This was an introduction to how to connect an OV7670 camera module to the Arduino Nano 33 BLE Sense and some considerations for obtaining data from the camera for TinyML applications. There’s a lot more to explore on the topic of machine vision on Arduino — this is just a start!

Deploying Projects in the Field: Off-the-Shelf Enclosures

via SparkFun: Commerce Blog

With the weather getting better I find myself deploying more projects outside, which means more projects that need to be enclosed and protected from the elements. There are a number of DIY options these days when it comes to project enclosures: 3D printing, laser-cut acrylic, etc. I have access to most of those options, but I am also someone who doesn’t want to reinvent the wheel.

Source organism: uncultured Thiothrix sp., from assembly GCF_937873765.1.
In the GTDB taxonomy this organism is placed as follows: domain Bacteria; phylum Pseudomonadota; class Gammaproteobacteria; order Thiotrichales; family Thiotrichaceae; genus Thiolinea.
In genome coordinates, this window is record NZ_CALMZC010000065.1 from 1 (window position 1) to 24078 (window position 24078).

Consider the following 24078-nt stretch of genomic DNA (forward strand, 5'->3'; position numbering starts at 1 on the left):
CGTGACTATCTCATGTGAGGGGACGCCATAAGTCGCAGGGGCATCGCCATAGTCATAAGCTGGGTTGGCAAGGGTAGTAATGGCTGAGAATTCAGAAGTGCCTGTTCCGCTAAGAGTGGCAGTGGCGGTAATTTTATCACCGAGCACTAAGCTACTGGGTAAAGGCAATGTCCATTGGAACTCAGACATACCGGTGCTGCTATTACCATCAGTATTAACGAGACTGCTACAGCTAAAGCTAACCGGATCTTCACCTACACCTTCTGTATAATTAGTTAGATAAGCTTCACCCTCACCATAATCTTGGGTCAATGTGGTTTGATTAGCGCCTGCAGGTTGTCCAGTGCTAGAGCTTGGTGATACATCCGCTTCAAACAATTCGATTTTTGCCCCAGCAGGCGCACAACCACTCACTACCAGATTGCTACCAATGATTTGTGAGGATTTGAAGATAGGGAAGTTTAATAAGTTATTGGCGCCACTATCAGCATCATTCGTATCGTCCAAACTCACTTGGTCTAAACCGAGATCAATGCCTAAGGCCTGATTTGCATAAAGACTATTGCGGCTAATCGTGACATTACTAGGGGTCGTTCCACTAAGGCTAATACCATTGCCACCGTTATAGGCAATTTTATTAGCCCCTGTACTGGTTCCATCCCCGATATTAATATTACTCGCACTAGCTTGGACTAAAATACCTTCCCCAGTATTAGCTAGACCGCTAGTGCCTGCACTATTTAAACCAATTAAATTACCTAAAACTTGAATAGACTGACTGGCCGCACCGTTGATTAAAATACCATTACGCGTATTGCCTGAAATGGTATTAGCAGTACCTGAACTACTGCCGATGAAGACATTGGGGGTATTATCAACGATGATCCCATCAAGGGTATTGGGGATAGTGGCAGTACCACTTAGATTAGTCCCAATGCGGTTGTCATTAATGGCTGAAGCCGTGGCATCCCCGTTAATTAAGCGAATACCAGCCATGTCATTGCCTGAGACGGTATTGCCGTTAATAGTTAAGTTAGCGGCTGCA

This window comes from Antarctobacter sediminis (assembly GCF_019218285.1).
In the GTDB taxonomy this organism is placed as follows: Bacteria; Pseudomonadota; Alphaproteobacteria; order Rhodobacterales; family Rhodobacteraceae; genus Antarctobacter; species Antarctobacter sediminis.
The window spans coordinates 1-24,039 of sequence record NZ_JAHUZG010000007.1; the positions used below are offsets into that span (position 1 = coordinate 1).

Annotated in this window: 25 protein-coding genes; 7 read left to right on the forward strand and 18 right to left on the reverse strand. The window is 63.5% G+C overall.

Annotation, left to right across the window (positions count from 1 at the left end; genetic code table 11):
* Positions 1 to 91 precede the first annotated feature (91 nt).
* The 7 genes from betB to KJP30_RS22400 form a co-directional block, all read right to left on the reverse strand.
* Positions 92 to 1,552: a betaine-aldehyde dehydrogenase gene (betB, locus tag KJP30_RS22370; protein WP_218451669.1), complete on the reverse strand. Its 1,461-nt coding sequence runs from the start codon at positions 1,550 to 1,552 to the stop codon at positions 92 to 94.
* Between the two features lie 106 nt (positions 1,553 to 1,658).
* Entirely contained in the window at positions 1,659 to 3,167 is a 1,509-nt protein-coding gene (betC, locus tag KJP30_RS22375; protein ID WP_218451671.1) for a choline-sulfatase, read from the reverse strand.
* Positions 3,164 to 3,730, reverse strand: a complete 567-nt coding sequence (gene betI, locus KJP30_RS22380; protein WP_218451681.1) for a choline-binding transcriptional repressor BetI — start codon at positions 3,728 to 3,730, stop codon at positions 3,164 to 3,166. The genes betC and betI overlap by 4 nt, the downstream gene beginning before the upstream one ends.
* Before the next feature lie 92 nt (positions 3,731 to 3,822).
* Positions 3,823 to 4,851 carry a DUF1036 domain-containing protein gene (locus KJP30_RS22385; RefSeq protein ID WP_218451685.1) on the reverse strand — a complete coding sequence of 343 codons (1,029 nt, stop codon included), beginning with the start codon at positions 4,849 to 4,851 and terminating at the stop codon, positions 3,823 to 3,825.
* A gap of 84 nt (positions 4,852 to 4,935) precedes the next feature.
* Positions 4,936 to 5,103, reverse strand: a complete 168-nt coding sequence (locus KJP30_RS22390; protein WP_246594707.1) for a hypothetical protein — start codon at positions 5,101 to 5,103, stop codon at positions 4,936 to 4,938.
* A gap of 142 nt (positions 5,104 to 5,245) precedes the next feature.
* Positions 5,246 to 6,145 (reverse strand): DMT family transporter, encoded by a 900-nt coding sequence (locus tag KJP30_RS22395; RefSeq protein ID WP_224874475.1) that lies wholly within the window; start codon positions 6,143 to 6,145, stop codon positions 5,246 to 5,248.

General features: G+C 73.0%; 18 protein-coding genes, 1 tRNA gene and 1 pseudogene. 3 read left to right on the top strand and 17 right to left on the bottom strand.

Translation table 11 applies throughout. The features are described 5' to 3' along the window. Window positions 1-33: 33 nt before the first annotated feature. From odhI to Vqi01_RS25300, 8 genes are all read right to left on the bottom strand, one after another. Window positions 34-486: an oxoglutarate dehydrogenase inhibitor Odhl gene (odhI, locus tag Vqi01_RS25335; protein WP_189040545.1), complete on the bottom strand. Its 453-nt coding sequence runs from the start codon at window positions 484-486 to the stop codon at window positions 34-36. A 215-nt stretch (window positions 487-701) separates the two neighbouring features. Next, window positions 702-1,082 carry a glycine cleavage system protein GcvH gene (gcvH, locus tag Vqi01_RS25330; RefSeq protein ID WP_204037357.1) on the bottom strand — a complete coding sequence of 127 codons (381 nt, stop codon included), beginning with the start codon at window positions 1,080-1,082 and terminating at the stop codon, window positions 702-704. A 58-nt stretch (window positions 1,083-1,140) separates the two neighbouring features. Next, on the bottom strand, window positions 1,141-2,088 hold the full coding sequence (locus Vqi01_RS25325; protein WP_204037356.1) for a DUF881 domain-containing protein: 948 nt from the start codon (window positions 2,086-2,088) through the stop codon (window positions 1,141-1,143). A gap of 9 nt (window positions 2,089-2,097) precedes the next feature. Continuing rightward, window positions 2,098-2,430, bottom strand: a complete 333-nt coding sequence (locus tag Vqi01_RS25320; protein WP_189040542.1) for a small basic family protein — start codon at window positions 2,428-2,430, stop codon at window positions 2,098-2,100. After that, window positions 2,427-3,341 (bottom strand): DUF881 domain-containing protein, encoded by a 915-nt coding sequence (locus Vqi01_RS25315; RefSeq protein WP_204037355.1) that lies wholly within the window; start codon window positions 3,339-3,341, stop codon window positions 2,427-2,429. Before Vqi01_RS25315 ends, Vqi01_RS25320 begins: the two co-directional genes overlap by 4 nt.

I decided to explore what my not-so-local big box hardware store had available. With an open mind and a few sensors and different boards for rough size and test fit, I found a couple of options, but one I really like and stood out to me: external weatherproof electrical junction boxes. I know, not super creative, but here are a few reasons that I went this direction.

Form Factor Options

I picked up a number of different sizes and shapes and found that each one seemed to fit different form factors nicely.

alt text

From the Raspberry Pi and Arduino Uno form factor, to our Thing+ and even the micro:bit with a carrier board, it seemed like most factors found a cozy home with enough space to add a peripheral boards like shields, PHATs, or access to a Qwiic connector to leverage the Qwiic System.